Looking back on the harsh conditions around July 4th in Washington D.C. this year, it all seems a bit ironic.
The Fourth of July, a day that is meant to represent the continual preservation of our freedom, was met with bad thunderstorms, bad traffic and a widespread blackout, leaving millions sweltering in overwhelming heat. At least 26 people died in the storm or the aftermath that caused the blackout.
These conditions dampened the spirits of potential revelers, causing them to give up their plans to celebrate, thus, indirectly restraining their independence. Even Fast Trains: American’s High Speed Future author Emy, canceled her plans to celebrate in D.C. because she wanted to avoid the 90-100 degree weather.
There are current conditions in our nation that are prohibiting our freedom to travel with ease whenever we desire. Temperatures are ever increasing and causing us to evaluate how we use energy and how we can combat climate change. It is a vicious cycle in transportation, and it needs to stop.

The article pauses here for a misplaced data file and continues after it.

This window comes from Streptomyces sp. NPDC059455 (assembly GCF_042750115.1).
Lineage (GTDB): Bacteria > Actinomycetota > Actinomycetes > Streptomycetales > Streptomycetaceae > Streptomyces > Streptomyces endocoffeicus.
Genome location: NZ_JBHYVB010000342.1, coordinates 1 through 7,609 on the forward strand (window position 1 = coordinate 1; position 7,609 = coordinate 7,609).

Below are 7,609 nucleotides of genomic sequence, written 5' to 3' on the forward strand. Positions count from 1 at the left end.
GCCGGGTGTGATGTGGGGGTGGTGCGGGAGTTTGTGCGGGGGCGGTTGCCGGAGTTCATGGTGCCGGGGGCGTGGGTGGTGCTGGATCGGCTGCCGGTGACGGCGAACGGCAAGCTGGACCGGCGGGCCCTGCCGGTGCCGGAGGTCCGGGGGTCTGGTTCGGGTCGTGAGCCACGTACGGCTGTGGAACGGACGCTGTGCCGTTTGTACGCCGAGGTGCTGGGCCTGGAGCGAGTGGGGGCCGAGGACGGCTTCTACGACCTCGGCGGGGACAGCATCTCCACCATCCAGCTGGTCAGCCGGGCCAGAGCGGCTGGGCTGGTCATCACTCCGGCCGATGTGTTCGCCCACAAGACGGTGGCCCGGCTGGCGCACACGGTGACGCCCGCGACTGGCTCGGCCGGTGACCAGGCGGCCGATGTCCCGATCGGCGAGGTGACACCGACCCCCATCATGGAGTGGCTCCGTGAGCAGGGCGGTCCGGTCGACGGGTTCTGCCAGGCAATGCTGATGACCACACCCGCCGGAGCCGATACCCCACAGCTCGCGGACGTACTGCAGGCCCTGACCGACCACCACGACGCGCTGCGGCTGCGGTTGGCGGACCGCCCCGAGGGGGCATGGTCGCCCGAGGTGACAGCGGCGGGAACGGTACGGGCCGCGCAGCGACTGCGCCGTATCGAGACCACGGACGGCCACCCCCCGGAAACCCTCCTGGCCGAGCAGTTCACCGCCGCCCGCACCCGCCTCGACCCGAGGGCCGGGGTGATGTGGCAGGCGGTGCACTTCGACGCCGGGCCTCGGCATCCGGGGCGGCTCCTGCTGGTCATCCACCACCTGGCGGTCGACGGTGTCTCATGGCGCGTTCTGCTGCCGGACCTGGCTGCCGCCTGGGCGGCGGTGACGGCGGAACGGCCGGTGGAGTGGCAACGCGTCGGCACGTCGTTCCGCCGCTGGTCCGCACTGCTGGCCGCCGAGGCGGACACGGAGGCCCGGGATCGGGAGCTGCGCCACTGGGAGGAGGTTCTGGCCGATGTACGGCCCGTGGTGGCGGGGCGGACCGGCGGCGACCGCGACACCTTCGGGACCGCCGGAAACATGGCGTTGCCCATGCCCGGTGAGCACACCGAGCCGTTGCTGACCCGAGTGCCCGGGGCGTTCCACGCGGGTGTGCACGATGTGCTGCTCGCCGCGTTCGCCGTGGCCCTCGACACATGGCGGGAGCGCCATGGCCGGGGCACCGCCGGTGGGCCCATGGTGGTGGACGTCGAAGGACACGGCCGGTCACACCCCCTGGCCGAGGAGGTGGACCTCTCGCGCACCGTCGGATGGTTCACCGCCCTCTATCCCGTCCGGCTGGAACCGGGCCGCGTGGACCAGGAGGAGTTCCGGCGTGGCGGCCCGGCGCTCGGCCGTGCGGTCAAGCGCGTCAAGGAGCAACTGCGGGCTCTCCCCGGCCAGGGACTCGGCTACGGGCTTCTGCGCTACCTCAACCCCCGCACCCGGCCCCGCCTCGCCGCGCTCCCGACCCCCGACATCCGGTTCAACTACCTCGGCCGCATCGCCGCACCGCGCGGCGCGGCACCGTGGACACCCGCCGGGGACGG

I think it is interesting to contrast these conditions to the possibilities of high-speed rail. A fully functioning HSR system would take a considerable number of cars traveling from city to city off the roads, decreasing gas emissions and traffic congestion.
The irony of the Fourth of July in Washington D.C. this year serves as a strange foreboding omen to me of what is to come if we do not stop the cycle of harmful transportation practices and push towards sustainability. How are we to celebrate independence in blacked-out neighborhoods, 100+ degree heat and congested high-ways?
High-speed rail in this case wouldn’t just make travel more convenient. On a deep level, it exists to preserve our freedom and foster the great innovation in America to keep moving forward and moving faster. In order to celebrate and continue our independence, we have to depend on accessible and renewable energy sources that are reliable forever. Only then can we truly celebrate Independence Day.